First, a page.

Tomato blight prevention tips
Memorial Day weekend is the unofficial starting line for summer and, of course, planting tomatoes.
But tomato blight, which devastated home gardens and community gardeners last year on the East Coast, has been spotted again this season in a greenhouse in St. Mary's County, Maryland, and the alarm has been sounded.
It is difficult to save a tomato plant once it has been infected with the blight - even if you spot it early and remove the infected leaves. And one infected plant is all it takes to ruin your whole crop of tomatoes (and potatoes), so here is some advice, courtesy of the University of Maryland's Home and Garden Information Center and Cornell University's horticulture department.
Blight winters over on living host material, such as the potatoes that might still be in the ground in your garden. Remove them and dispose of them in plastic garbage bags.
Remove any volunteer potato plants in your garden or compost pile. They can carry the virus.
Buy healthy plants from local growers. Learn what blight loots like and examine the plants for any signs. If you see something suspicious, alert the seller and the state extension service.
If you are planting potatoes, don't use leftovers from last year's garden or anything from a grocery store.
Blight loves cool, damp conditions and cloudy days. (UV rays kill the spores carried by the wind.) So water your plants in the morning and do it at ground level, not from above.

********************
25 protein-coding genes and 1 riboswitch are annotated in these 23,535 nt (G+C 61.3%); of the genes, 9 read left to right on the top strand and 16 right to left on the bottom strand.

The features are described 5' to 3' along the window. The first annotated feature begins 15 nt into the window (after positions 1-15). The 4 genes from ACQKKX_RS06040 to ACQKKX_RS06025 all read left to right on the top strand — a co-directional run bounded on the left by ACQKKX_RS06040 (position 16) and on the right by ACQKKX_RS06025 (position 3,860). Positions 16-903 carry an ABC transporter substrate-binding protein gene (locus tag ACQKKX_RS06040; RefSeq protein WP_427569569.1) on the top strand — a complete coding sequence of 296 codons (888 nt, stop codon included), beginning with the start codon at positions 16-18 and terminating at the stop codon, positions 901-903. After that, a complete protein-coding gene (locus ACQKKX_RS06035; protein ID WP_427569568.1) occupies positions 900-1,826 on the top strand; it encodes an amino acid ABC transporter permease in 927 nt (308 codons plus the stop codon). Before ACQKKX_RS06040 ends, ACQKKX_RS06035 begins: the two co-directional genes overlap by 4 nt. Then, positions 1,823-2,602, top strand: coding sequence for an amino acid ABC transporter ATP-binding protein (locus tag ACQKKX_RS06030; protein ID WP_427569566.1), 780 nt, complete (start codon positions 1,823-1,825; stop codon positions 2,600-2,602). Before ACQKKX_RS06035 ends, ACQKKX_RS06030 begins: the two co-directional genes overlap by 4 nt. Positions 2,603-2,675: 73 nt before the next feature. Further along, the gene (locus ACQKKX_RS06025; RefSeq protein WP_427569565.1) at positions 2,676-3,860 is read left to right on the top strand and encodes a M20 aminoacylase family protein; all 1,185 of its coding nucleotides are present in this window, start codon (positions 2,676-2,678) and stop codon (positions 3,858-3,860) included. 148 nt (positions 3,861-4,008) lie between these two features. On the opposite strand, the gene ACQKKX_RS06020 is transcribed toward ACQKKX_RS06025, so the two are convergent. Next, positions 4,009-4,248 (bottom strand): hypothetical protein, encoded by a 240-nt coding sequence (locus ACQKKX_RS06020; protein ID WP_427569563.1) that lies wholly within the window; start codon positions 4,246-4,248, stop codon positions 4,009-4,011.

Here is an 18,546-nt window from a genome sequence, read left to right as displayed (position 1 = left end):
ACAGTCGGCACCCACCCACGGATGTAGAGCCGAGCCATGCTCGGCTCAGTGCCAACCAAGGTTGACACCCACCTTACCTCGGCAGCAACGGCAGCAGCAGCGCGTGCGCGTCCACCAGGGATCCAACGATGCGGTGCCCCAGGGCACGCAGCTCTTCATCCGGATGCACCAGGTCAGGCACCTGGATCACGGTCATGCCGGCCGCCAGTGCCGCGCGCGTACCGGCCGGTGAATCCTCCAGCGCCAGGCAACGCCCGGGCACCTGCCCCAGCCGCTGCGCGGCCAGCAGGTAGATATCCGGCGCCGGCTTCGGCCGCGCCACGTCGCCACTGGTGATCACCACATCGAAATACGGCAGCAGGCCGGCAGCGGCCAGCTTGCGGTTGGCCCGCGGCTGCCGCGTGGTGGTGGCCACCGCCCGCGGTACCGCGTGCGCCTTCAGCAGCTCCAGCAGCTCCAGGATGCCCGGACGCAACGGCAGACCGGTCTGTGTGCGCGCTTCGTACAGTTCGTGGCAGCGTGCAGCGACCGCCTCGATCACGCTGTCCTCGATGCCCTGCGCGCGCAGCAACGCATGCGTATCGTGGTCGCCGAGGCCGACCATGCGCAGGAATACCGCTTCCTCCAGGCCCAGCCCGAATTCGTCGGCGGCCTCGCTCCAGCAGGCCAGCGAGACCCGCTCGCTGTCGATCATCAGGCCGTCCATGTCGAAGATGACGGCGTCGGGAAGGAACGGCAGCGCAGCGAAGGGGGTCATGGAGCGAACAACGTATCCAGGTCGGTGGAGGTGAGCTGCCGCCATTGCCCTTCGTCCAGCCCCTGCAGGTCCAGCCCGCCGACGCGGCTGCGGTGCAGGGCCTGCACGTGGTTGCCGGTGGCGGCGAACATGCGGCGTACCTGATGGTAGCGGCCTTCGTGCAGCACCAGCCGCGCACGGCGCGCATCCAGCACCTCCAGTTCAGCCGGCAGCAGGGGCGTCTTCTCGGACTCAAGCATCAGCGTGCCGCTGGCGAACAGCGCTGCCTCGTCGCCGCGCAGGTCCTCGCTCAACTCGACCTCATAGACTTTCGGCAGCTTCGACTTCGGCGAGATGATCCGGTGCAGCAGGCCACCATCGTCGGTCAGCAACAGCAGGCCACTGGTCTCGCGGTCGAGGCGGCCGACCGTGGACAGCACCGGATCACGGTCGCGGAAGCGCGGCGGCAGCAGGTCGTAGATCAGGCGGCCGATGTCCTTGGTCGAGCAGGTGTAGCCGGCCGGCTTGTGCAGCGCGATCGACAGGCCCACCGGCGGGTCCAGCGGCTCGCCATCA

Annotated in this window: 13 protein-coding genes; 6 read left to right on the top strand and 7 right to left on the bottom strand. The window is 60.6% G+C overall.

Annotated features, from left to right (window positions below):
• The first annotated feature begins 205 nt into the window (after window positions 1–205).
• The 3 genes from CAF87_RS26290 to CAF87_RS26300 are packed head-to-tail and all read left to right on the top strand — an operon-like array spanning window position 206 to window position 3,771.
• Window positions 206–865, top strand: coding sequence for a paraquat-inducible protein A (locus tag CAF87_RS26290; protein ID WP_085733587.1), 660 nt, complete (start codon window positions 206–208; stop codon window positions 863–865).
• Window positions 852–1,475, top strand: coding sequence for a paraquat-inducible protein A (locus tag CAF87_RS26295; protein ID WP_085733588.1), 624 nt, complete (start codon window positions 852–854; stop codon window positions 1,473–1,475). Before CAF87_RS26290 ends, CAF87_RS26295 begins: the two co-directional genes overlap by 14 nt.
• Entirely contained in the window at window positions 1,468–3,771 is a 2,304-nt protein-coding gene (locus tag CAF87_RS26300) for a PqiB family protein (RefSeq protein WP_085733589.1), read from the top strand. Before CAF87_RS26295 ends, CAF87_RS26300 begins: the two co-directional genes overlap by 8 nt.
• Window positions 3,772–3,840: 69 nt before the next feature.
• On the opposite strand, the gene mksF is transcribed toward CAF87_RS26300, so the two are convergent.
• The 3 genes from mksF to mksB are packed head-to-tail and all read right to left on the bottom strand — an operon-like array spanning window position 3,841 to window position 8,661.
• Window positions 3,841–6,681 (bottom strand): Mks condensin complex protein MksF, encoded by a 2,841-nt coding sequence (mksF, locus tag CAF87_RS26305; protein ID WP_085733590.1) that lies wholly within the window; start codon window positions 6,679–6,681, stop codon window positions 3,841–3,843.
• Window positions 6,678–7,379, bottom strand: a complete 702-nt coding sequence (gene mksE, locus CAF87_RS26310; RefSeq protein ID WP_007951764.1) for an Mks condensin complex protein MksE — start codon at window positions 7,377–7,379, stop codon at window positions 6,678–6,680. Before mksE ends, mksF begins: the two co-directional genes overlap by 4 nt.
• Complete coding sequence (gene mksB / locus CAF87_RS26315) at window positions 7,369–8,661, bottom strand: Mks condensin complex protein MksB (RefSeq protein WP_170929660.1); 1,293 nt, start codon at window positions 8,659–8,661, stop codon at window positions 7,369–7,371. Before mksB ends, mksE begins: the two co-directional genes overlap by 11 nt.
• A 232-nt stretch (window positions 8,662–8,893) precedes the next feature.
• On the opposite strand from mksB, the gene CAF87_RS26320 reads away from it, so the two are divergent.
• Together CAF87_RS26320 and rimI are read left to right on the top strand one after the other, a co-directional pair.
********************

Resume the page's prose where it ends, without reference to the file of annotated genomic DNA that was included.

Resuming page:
Inspect your plants at least once a week. More often if the weather is cool and wet.
If you find late blight in your garden, let the local extension service and your neighborhood gardeners know. Act quickly.
If you are forced to remove your plants, do it on a bright sunny day to kill of the spores that may blow around.
Late blight shows up on other plants, almost unnoticed: hairy nightshade, bittersweet nightshad, tomatillos and petunias!
If you wait until late blight shows up to use a fungicide, it will be too late. It has to be done as a preventative measure and the University of Maryland isn't recommending that just yet since fungicides can actually lead to other diseases.
Once you begin spraying, the treatments must be regular thorough. Use chlorathalonil or copper-based products and follow the directions carefully.
Consider planting potato and tomato varieties that have shown some resistence to late blight, such as such as ‘Allegany', ‘Elba' or ‘Kennebec' potatoes and 'Black Plum,' 'Matt's Wild Cherry,' 'Yellow Currant' and 'Yellow Pear' tomatoes.
"Moutain Magic' and 'Plum Regal' have also shown disease resistence and their seeds should be widely available in 2011.